As long as it seemed inherently expensive to manufacture and distribute a copy of a recorded movie, consumers tended not to notice that the copy was priced above marginal cost. As marginal cost approaches zero, the gap between marginal cost and price becomes much more apparent, and consumers increasingly conclude that the studios are ripping them off.

I see this as a big problem for the studios. The last thing they should want, at this point is to introduce a product like the Self-Destructing DVD that heightens consumers’ sensitivity to “unfair” pricing.

UPDATE (12:25 PM): Eric Rescorla has an interesting follow-up about consumer psychology. He also points out, in a separate post, that it is possible, at least in theory, to make an SD-DVD that fails cleanly and suddenly, rather than gradually.

NYT and Google

Sunday’s New York Times ran a piece by Geoffrey Nunberg complaining about (among other things) the relative absence of major-press articles from the top ranks of Google search results. This has triggered online discussion of why the Times itself doesn’t get much Googlejuice. Speculation has centered on the fact that Times articles get moved to a pay-for-access archive.

The real explanation is simpler : The Times forbids Google to index its site.

There’s a web standard that allows sites to declare a web-crawler program persona non grata. A file called “robots.txt” gives a set of rules, written in a standardized language, saying which automated programs have permission to access which parts of the site. The Times’ robots.txt file forbids all web-crawler programs to visit the parts of the Times site where the articles are. Google’s policy is to honor the requests in robots.txt files; that’s why Times stories don’t show up on Google.

A Challenging Response to Challenge-Response

One of the trendy ideas these days is challenge-response (CR) anti-spam technologies. The idea is simple: incoming email is intercepted before you see it, and a “challenge” email is returned to the sender. If the sender replies to the challenge message, then the original message is forwarded on to you; otherwise it is discarded. The idea is to require some kind of human involvement in the sending of each message. Sometimes the sender has to answer some kind of puzzle that is supposed to be easy for people but hard for computers.

Whenever we analyze a security technology – and that is what CR is – we need to look not only at the immediate effect of the technology, but also at how people will adapt to it. We need to look especially at how the bad guys will adapt. Will they adjust their attack strategy to defeat the new defense? Will the new defense create new opportunities for malicious attacks? Will the technology lead to an arms race between defenders and attackers? If so, can we predict the outcome of the arms race?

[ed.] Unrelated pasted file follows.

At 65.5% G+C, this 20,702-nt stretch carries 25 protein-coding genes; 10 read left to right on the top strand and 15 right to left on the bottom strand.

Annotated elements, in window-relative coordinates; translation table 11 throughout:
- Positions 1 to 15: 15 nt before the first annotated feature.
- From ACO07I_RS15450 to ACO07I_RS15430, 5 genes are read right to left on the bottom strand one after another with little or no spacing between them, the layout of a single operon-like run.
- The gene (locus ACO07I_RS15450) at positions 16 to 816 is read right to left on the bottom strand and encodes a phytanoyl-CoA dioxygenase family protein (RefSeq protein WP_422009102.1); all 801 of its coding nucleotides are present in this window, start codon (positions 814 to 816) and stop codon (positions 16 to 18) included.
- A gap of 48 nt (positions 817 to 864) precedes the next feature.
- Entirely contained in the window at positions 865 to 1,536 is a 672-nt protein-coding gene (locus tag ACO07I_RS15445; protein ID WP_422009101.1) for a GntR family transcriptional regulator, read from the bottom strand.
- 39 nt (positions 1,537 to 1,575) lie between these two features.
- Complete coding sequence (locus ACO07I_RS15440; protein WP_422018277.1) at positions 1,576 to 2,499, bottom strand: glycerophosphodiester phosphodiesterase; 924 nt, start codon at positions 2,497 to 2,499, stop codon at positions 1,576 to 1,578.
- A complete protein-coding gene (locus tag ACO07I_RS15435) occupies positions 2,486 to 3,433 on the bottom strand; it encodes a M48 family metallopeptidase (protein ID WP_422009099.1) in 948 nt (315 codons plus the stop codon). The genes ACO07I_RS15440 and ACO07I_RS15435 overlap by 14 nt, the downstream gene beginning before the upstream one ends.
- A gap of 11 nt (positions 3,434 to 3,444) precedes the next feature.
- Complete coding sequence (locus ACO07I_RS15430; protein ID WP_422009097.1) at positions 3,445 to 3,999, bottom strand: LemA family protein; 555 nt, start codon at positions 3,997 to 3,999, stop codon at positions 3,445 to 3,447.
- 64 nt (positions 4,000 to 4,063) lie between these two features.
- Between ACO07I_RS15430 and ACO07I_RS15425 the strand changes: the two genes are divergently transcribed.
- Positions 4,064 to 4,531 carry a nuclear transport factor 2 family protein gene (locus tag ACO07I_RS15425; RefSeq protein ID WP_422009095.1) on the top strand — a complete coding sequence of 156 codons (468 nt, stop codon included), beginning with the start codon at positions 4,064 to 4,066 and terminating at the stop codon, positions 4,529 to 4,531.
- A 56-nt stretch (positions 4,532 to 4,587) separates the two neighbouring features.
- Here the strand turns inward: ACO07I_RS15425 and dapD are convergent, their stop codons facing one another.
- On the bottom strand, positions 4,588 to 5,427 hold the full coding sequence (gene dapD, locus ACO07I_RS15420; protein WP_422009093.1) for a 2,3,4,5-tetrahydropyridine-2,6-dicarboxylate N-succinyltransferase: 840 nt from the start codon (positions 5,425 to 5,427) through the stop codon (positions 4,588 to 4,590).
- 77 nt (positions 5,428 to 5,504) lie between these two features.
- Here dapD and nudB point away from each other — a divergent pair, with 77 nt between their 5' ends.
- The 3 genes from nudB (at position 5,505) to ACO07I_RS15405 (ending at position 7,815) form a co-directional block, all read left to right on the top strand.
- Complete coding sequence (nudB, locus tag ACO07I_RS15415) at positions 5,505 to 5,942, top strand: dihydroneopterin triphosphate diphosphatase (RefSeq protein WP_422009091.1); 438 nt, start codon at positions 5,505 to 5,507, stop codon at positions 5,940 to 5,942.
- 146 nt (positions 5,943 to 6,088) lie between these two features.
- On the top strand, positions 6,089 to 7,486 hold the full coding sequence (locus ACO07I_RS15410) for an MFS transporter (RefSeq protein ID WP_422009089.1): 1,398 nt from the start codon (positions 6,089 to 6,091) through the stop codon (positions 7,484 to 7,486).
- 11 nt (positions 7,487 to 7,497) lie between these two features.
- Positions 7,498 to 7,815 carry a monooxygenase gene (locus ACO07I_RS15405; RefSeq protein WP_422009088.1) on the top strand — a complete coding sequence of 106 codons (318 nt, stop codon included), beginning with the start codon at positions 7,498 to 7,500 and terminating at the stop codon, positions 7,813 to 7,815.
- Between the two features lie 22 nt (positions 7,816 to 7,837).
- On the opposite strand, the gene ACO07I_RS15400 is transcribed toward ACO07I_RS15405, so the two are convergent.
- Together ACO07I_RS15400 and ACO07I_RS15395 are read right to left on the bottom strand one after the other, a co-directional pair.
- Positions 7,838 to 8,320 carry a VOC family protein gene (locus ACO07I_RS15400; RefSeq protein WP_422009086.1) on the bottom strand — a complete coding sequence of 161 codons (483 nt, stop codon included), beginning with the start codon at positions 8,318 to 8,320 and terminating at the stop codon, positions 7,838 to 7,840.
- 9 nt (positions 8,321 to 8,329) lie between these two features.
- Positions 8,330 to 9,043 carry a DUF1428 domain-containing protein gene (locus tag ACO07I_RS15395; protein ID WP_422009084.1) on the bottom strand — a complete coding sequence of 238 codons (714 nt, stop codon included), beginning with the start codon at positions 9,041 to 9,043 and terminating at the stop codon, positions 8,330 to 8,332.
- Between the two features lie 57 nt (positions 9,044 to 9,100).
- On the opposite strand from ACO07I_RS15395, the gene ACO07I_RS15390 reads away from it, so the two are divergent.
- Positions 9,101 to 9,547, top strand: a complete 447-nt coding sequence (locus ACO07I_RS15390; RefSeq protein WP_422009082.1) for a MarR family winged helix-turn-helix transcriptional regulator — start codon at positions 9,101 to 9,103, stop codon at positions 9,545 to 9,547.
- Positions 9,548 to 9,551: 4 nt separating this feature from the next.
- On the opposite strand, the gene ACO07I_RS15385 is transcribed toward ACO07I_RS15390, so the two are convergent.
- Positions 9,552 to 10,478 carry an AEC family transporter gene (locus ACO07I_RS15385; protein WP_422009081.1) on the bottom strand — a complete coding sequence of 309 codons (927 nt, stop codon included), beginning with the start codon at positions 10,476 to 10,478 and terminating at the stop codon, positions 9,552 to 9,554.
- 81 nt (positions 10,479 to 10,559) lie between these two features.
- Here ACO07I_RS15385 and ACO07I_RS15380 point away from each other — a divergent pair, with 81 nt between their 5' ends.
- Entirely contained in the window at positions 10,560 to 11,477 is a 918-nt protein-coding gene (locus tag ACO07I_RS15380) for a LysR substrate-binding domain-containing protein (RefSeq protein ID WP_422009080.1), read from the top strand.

CR stands up poorly to this kind of analysis. To see why, suppose that Alice sends an email to Bob, and Bob is using CR. Bob’s computer sends a challenge message back to Alice and awaits her response. This challenge message had better get through to Alice; if it doesn’t, the whole scheme breaks down. If Alice is using anti-spam technology that blocks the challenge message, then she’ll never see the challenge – her original message won’t get through to Bob, and she won’t know what went wrong.

We can fix this problem by making sure that Alice’s anti-spam technology has a loophole for challenge messages, to make sure they are never blocked. (Note that although Bob is the one using CR, it is Alice who has to create the loophole.) If CR is going to succeed, most of the Alices out there will have to open the loophole. Messages with certain “challenge-ish” attributes will be mostly immune from spam controls.

At this point, the bad guys’ response is obvious: create spam that can exploit the loophole, spam that looks like a challenge message. If they can do this, then CR will have made things worse – spam will pour in through the loophole.

We might try to solve this problem by narrowing the loophole, requiring the challenge messages to be so narrowly stylized that they cannot carry a spam. This too creates an opportunity for the spammers. If the challenges are so predictable, then the spammers will be able to develop computer programs that spot the challenges and auto-send the required responses. If they can do this, then the spammers can just add automated CR responses to their automated email-sending software, and continue to pollute our inboxes.

Given all of this, I’m skeptical of CR as a response to email. If you’re the first on your block to adopt CR, and if nobody else uses anti-spam technology, then CR might provide you some modest benefit. But it’s hard to see how CR can be widely successful in a world where most people use some kind of spam defense.